This is evident in the UK television program ‘Shameless’ which was created in 2004 and first aired in Britain. Seven years later progressed the remaking of classic British narrative, highlighting the same characters but adapting them, the stories and representations in slightly different ways. While most Americans won’t have watched Paul Abbott’s Shameless, a drama about a family with a drunk patriarch who live on a Greater Manchester council estate. However the Chicago-based alternative has since been nominated for a  Golden Globe in 2015 and multiple Primetime Emmy Awards.

The writing differs between each version where humor and drama is translated drastically diverse from one another. When British comedy or drama idealises social deprivation, most of the time it’s charming and daft, so audiences are happy to suspend their disbelief. The US show emphasises situations a little bit more uncomfortable and disingenuous manner, where US television seems to paint a more sympathetic image of a middle class family.

The successful sitcom ‘The Office’ first adapted within the UK has since been introduced and remade in various countries, with an overall viewership of hundreds of millions worldwide. With this, the German version  ‘Stomberg’ of the mockumentary comes to light, appealing to foreign collectives though abiding by a similar structure of the UK original.

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Cultural Proximity is the intuitively appealing notion that people will gravitate toward media from their own culture (Ksiazek & Webster, 2008). In this context it indicates the way that people recognize themselves in local television, it acts as a catalyst that drives content across global barriers, interacting with diverse ideologies and values. This notion works hand in hand with ‘Hofstede’s Cultural Dimensions’, where he defines culture as “the collective programming of the mind that distinguishes one group or category of people from another” (Hofstede, 1980).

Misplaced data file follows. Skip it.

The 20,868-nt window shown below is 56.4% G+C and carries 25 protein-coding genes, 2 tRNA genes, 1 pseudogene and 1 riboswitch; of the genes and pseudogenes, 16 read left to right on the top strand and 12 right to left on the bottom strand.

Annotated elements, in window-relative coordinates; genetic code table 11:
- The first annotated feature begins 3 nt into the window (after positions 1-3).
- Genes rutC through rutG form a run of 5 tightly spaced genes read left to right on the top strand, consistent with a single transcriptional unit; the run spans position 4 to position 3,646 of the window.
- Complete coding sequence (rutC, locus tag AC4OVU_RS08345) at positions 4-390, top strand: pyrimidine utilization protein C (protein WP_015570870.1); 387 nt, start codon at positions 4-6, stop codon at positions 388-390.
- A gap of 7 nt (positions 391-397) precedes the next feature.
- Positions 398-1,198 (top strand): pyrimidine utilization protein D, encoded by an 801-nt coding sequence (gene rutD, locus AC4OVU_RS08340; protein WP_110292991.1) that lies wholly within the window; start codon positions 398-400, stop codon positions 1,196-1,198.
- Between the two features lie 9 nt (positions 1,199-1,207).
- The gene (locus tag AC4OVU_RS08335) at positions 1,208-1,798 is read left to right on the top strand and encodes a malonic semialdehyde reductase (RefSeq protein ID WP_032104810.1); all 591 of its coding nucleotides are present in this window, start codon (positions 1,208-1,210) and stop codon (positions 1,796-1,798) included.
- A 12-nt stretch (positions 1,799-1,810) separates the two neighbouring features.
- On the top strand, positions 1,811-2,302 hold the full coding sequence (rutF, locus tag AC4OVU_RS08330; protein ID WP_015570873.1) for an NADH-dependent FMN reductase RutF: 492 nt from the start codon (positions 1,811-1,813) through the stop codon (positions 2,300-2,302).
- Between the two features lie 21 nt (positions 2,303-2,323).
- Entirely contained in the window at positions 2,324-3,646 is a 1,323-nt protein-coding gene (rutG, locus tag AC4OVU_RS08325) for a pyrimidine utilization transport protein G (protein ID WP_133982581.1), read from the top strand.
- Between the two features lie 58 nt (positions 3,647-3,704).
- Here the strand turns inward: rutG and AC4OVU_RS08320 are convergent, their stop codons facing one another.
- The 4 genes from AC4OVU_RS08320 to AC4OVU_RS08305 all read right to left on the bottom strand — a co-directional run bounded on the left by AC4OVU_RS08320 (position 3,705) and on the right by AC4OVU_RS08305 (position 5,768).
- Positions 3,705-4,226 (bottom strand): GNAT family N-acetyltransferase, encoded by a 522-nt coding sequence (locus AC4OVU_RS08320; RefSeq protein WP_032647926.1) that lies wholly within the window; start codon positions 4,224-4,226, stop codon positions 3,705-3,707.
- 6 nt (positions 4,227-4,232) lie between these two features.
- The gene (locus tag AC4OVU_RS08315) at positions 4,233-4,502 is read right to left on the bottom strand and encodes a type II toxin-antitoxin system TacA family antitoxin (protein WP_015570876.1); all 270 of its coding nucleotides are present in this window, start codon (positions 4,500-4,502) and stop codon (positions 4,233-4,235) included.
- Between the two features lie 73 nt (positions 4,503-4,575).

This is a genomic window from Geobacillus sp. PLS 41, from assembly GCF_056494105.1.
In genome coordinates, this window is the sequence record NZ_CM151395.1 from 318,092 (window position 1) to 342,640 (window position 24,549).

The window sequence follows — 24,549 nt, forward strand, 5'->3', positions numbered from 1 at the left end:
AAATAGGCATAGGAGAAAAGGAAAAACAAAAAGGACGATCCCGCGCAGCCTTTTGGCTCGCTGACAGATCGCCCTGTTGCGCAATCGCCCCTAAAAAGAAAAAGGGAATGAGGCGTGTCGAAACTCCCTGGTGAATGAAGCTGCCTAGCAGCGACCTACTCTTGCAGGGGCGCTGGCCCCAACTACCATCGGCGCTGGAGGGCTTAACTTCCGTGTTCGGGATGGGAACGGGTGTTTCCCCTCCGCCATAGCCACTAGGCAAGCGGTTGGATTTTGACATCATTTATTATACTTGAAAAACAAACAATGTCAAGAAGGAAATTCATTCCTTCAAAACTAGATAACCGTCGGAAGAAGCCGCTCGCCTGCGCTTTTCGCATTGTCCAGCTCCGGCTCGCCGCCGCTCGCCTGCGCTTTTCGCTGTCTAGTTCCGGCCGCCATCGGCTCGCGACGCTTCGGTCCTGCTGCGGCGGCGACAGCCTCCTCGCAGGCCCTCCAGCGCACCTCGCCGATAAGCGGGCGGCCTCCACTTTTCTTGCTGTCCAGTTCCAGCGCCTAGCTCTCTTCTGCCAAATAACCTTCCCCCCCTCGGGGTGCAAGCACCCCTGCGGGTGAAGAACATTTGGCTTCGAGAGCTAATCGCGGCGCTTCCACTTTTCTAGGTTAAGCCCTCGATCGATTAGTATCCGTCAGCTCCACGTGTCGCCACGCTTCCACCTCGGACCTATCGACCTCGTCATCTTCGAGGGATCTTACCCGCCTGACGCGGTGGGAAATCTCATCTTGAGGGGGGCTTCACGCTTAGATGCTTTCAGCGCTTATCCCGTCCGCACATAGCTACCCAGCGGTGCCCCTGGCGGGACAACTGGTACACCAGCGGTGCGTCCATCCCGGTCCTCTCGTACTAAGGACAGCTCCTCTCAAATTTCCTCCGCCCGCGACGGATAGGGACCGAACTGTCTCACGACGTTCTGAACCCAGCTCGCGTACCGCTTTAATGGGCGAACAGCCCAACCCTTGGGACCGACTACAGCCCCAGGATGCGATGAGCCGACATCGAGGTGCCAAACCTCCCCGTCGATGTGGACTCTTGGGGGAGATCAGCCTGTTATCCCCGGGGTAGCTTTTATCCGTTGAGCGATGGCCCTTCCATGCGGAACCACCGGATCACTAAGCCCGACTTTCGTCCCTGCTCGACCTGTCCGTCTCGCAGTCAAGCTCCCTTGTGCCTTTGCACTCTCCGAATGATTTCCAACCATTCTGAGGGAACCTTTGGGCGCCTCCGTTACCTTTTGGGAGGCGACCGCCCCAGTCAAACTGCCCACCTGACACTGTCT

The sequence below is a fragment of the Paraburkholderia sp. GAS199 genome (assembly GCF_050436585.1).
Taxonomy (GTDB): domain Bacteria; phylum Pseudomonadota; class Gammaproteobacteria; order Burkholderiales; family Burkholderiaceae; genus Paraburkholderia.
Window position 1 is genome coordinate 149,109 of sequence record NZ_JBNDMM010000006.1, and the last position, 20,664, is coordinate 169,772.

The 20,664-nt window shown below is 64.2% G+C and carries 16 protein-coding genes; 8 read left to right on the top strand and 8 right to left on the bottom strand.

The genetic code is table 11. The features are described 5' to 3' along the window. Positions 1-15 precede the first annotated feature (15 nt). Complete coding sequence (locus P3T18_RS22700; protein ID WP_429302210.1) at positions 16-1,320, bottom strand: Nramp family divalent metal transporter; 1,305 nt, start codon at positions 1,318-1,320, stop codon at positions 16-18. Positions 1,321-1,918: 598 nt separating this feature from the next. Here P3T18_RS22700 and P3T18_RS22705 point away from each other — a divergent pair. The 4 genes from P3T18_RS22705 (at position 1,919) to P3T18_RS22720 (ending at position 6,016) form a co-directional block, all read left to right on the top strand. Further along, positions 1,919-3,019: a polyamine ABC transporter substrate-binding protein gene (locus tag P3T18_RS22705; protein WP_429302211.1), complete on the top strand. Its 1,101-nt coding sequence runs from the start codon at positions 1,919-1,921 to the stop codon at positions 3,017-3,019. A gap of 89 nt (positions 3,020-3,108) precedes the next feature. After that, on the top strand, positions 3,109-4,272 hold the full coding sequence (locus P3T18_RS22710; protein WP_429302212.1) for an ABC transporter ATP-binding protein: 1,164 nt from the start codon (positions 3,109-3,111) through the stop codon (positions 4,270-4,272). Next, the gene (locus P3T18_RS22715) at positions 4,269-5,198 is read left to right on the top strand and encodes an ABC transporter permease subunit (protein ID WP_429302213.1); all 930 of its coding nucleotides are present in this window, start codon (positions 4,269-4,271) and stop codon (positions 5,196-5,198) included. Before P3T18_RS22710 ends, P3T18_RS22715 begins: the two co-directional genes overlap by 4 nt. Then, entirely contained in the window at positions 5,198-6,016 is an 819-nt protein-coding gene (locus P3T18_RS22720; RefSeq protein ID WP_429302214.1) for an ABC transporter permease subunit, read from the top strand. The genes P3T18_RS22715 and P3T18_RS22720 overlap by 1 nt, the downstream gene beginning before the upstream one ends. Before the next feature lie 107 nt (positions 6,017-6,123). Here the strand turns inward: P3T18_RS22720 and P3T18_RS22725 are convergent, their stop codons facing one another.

These cultural/value dimensions can be seen why different nations prefer different content: The cultural dimensions should explain differences in media evaluation better because they measure underlying values.

  • Power distance is defined as the extent to which less powerful members of a society accept that power is distributed unequally. This can be depicted through the characters interaction with one another and their superiors

  • Uncertainty Avoidance is defined as the extent to which people feel threatened by ambiguous situations and create beliefs and institutions in response to these.

  • Individualism/Collectivism holds one’s will to be loosely tied with a group/society on one spectrum and the need to be associated with a group/society on the other.
  • Masculinity/Femininity holds the value placed on things, power, assertiveness, performance and ambition, while high femininity has a focus on people, quality of life, and nurturance.

Because of cross culture media flows, audiences from different nations desire different outcomes from content such as television programs. Cultural Proximity outlines the tendency for foreign audiences to be more inclined to more comfortable representations of stories,  where Hofstede’s dimensions can be seen to be addressed before publicizing the remediation of existing shows to new viewers.


Hofstede, G. 1980. Culture’s Consequences: International Differences in Work Related Values. (1 ed.). Beverly Hills, CA: SAGE Publications.

Ksiazek, T. and Webster, J 2008,  The Role of Language in Patterns of Polarization and Multicultural Fluency. Journal of Broadcasting & Electronic Media, Volume: 52, No: 3, pp.485-503.

Trepte, S. 2008,  Cultural proximity in TV entertainment: An eight-country study on the relationship of nationality and the evaluation of U.S. prime-time fiction. Communications, Volume: 33, No: 1 , pp.1-25.